11 organizations, including Big Tech such as Google, Facebook and HP have sent a joint petition to the Director of the Computer Emergency Response Team of India (CERT-In) after the country’s authorities issued a regulation. new regulations related to network security.
The new rule requires companies to report cyberattacks within six hours and keep user logs for at least five years. International technology companies believe that this content negatively affects their business in the country of billions of people.
In the petition letter, 11 organizations, mainly Big Tech in the US, Europe and Asia expressed concern that the content of the above regulation will negatively affect the network security protection of the company. companies operating in India, while creating separation of approaches for different jurisdictions. Since then, affecting the security posture of New Delhi and its allies in the Quartet (USA, Australia, Japan, India), in Europe and other regions.
“The complex nature of the requirements can also make it difficult for companies to do business in India,” the letter said.
Many international organizations also share this concern such as: Information Technology Industry Council (ITI), Asian Securities Industry & Financial Markets Association (ASIFMA), Banking Policy Institute, Union BSA software alliance, Cyber Risk Reduction Alliance (CR2), American Chamber of Commerce, US-India Business Council, US-India Strategic Partnership Forum, etc.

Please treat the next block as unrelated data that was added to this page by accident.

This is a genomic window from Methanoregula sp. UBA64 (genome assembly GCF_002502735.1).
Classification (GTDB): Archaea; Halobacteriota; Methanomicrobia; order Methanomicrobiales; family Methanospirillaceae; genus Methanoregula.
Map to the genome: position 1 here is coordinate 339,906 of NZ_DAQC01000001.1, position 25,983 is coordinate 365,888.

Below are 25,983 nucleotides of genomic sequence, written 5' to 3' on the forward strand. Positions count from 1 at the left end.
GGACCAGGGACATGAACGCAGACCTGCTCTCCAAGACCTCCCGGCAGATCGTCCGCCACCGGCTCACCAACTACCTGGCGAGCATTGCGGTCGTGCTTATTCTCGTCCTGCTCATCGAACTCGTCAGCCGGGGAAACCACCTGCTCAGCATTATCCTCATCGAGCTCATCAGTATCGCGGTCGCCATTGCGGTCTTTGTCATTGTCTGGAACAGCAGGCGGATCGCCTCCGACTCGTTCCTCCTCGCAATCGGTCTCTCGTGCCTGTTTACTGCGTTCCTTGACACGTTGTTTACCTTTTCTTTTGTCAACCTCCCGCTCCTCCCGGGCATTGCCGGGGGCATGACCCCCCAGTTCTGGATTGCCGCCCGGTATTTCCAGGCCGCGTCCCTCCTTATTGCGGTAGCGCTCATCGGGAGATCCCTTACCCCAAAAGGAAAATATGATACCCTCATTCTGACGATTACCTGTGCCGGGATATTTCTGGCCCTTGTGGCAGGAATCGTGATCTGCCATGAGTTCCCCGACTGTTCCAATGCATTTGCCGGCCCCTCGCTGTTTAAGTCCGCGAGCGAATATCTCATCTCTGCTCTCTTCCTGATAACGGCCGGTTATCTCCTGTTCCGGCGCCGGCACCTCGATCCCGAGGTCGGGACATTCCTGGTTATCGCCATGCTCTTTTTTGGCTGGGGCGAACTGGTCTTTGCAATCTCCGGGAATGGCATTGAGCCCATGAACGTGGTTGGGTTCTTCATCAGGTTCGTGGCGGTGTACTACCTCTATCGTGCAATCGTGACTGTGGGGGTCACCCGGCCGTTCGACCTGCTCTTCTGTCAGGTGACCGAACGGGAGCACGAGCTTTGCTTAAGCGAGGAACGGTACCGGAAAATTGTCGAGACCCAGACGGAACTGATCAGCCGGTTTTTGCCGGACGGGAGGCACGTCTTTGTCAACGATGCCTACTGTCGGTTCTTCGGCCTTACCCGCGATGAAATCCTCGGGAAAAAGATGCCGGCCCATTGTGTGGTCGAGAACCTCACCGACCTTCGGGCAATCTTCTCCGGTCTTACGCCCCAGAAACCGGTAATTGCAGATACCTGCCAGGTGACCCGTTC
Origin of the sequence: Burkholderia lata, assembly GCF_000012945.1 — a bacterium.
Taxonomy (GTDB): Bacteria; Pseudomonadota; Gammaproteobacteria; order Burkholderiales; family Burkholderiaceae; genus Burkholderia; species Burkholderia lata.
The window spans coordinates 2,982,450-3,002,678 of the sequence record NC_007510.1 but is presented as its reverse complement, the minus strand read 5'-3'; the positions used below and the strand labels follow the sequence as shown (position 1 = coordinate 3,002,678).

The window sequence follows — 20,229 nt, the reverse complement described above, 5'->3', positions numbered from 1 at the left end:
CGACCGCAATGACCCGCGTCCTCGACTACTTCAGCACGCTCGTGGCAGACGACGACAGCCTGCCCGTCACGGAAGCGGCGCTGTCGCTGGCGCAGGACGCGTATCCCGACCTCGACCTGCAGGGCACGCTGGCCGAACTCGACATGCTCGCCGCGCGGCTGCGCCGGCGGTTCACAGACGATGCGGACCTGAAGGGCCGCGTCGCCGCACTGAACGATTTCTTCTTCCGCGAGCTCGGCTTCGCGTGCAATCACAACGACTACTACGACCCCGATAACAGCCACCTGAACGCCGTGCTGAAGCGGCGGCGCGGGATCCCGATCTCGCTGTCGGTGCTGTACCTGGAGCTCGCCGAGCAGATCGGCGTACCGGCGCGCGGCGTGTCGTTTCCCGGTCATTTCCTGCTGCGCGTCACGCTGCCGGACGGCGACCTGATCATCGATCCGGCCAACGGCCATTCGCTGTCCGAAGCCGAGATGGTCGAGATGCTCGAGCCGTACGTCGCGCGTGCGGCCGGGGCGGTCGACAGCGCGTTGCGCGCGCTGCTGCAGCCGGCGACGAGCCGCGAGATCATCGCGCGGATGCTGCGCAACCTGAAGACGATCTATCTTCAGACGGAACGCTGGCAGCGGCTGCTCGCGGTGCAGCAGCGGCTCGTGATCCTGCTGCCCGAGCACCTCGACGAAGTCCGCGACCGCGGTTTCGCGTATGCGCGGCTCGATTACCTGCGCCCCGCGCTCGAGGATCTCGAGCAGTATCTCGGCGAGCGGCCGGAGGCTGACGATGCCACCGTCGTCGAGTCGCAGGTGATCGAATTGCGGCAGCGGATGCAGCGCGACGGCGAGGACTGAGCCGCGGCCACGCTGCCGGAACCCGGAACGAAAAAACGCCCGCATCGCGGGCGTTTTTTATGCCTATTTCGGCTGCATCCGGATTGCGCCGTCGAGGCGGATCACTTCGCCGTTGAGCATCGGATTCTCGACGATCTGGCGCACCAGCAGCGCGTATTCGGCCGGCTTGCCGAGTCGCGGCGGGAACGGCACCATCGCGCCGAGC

The new regulation, issued on April 28, requires companies to report any network breach to CERT-In within six hours of discovery.
Data centers, virtual private server (VPS) providers, cloud service providers, and VPN services must confirm the name of the subscriber, customer, service period, and ownership form. In addition, regulations are required to keep these records and financial transaction records for at least 5 years to ensure the safety of the payment sector and financial markets.
Companies and observers say that the timeline for reporting network incidents should be increased to 72 hours instead of 6 hours.
“CERT-In doesn’t give a specific reason why it’s 6 o’clock. That is not in line with global standards. Such a time is too short and adds to the complexity while the departments are focused on understanding, reacting and fixing the problem,” quoted the petition letter.
In addition, other content about data log storage, or requirements that apply to VSP, CSP and VPN providers are also considered troublesome and unnecessary.
“We share with the government’s goal of improving cybersecurity. However, we remain concerned about the regulation of CERT-In, despite the agency’s release of guidance documents (FAQs). The documents are not legal documents, so they don’t provide a solid basis for companies to conduct their day-to-day business,” said ITI senior policy director Courtney Lang.
Vinh Ngo (According to DevDiscourse)